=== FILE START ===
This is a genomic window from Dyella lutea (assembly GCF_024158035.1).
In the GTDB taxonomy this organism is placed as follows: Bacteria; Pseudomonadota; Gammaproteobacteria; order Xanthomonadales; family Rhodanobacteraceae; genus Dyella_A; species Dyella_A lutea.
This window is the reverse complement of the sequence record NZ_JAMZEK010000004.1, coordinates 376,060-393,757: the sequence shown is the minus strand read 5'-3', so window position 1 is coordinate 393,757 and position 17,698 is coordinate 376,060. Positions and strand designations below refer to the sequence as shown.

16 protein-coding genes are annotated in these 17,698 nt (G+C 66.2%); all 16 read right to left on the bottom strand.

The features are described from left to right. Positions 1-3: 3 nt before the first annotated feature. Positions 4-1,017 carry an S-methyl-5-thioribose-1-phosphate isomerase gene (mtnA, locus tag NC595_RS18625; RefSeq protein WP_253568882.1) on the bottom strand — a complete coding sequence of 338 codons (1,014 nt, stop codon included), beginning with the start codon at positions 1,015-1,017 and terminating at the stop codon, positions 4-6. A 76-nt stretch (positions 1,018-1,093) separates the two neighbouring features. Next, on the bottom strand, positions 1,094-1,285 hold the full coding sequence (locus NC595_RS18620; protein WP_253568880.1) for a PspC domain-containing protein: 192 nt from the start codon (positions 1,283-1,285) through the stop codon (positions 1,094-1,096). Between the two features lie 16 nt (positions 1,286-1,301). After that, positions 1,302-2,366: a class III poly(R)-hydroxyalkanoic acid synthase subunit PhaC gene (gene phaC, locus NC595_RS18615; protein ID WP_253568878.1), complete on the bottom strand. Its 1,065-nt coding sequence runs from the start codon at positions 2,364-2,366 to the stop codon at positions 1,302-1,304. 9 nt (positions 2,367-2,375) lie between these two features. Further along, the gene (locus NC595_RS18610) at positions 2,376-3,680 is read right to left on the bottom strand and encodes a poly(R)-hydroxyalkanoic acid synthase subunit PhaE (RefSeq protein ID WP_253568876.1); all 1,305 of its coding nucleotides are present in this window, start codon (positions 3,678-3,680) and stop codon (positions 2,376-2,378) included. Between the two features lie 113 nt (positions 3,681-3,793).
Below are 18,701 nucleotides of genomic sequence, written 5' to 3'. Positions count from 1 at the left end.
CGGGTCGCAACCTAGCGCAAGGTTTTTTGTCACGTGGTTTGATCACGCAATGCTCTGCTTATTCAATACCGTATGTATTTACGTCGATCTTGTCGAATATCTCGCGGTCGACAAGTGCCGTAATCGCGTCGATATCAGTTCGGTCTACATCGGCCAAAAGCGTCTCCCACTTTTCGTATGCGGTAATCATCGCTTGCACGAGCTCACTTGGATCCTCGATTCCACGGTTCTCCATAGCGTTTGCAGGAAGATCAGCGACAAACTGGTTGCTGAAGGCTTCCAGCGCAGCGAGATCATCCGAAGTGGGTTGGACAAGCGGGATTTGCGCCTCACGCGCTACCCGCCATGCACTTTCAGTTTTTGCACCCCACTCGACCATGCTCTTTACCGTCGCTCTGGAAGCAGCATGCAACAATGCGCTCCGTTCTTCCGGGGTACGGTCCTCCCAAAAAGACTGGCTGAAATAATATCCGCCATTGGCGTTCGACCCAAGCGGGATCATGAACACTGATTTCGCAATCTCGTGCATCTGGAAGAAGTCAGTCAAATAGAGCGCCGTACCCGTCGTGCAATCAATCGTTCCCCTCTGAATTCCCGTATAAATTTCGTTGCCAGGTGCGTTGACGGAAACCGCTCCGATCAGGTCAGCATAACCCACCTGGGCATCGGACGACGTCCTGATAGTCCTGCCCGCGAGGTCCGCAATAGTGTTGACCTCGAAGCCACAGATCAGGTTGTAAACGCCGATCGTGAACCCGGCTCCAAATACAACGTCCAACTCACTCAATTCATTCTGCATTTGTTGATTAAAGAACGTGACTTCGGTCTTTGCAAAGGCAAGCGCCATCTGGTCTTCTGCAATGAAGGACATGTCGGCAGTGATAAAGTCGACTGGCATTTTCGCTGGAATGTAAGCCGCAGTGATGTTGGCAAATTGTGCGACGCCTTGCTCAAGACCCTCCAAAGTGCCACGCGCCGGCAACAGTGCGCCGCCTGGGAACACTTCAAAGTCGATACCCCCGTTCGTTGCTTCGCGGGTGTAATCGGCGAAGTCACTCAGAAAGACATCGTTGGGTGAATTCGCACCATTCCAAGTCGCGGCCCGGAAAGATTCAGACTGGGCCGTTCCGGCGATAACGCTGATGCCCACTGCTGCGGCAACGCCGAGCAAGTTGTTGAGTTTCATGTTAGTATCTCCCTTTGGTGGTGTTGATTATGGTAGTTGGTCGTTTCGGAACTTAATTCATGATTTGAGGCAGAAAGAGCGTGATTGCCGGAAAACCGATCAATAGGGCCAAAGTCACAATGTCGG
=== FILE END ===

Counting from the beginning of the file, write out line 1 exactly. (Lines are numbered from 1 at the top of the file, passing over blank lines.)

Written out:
This is a genomic window from Dyella lutea (assembly GCF_024158035.1).